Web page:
There’s no room in the staging warehouse, apparently. The Greater Los Angeles industrial market is “effectively running out of space to lease,” according to a new report.
Demand is so far ahead of supply—with rental velocity hitting an all-time high—that any space coming back on the market typically has a waiting list of tenants before it has a chance to hit the market. Afterwards, asking rents increased for the eighth consecutive quarter to an all-time high of $1.35 per square foot per month in the second quarter.
“The increase in prices can mainly be attributed to the fact that no new offers are entering the rental market”, CBRE‘s report read.
Leasing activity, driven by renewals, also increased 9% quarter over quarter to 6.3 million square feet, with e-commerce, retailers and packaging companies making up the essence of the action. Trammell Crowit is John Balestra said there is huge competition from developers and investors vying for land and stabilized assets, causing values to soar.
“At the beginning of this year people were saying it was crazy – we saw land values double almost overnight,” he said.
Stakeholders want to build more space to meet demand, but tight economic conditions – including rising interest rates, record inflation and imbalances between supply and demand – have led to market instability. market and overall uncertainty, as well as an even more costly development environment. Construction delays and rising costs have raised barriers to entry and completion of new projects, compounding the lack of available supply.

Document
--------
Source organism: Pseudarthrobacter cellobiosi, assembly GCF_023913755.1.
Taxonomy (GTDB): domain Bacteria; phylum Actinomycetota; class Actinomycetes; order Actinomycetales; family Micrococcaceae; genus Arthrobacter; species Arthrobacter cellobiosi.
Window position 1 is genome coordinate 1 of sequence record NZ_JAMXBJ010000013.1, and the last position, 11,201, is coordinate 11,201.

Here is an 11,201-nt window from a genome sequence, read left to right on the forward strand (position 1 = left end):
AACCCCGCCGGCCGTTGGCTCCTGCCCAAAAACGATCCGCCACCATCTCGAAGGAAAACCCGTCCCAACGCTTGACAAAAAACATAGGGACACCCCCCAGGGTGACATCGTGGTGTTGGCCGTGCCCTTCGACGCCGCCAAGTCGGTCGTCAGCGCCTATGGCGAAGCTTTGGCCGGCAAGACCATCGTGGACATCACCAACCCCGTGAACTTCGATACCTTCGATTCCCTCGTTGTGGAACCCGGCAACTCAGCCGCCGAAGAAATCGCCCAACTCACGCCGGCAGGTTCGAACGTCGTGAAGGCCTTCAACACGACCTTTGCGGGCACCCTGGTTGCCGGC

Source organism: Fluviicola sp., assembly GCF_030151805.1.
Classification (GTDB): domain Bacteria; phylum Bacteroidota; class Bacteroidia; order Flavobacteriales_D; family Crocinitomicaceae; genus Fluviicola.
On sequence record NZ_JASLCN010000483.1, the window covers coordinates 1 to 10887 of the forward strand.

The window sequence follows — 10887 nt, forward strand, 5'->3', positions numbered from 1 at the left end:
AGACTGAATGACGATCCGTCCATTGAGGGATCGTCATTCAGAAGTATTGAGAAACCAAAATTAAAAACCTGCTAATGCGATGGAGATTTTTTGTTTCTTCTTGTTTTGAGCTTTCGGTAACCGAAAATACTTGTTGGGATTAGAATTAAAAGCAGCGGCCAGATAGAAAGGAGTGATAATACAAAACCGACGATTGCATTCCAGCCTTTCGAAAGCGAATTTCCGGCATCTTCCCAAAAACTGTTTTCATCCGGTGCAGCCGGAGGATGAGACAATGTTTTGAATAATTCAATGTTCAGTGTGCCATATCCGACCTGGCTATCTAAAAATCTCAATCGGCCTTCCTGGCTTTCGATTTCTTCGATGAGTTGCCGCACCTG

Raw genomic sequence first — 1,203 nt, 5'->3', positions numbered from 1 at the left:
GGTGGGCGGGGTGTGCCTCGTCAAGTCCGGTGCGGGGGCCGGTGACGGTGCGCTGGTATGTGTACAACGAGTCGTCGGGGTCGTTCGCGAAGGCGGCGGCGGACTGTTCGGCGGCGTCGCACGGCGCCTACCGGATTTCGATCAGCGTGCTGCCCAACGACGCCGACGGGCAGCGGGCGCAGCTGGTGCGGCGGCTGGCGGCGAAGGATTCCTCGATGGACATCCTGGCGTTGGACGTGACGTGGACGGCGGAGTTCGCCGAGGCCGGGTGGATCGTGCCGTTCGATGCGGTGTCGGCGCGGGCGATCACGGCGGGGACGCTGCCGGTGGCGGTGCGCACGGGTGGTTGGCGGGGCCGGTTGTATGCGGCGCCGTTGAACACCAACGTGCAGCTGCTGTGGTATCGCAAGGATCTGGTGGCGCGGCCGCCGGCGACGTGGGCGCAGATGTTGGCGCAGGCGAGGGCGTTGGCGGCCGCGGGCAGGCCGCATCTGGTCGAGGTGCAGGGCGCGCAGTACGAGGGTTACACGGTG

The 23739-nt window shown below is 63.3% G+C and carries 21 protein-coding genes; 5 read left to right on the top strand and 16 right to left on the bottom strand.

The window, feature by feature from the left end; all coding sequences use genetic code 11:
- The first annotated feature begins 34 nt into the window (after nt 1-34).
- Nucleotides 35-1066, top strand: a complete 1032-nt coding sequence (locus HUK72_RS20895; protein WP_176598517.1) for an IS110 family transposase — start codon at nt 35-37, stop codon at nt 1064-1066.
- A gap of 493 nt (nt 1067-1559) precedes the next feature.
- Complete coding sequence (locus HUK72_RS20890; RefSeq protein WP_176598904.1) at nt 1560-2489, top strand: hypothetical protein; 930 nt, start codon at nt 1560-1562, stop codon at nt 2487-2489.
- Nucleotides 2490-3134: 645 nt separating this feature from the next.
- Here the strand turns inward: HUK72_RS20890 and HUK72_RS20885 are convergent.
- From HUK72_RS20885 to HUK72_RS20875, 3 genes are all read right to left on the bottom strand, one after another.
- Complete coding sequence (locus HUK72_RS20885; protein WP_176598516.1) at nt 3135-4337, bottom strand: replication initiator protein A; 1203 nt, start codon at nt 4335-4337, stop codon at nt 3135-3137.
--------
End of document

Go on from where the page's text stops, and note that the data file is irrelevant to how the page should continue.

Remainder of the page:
“The combination of a fairly substantial increase in construction costs, a longer duration of developments, combined with a spike in interest rates based on Fed tightening, kind of created this perfect storm of stress. on the promoters’ pro forma,” Balestra said. “We faced challenges getting some of the key materials and supplies we need to construct these buildings. … This has created a slowdown in deliveries of new supplies, as what used to take three to four to five months now takes 12, 14 or 16 months.
Trammell Crow is working on the construction of the final components of a huge industrial park in Santa Claritabut Balestra said the project has been delayed because materials for the roof structures that were ordered last fall won’t be delivered until next year.
“We’re seeing construction costs increase somewhere at the rate of 2-3% per month,” he said.
He added that all market shifts are gearing up for a “period of recalibration”, but there is still a lot of “global capital looking to park itself in asset production”.
“I’ve heard investors say, ‘We’re basically going to take off for the summer, work on our golf game and see how this all works out,'” Balestra said.
Gregory Cornfield can be reached at [email protected].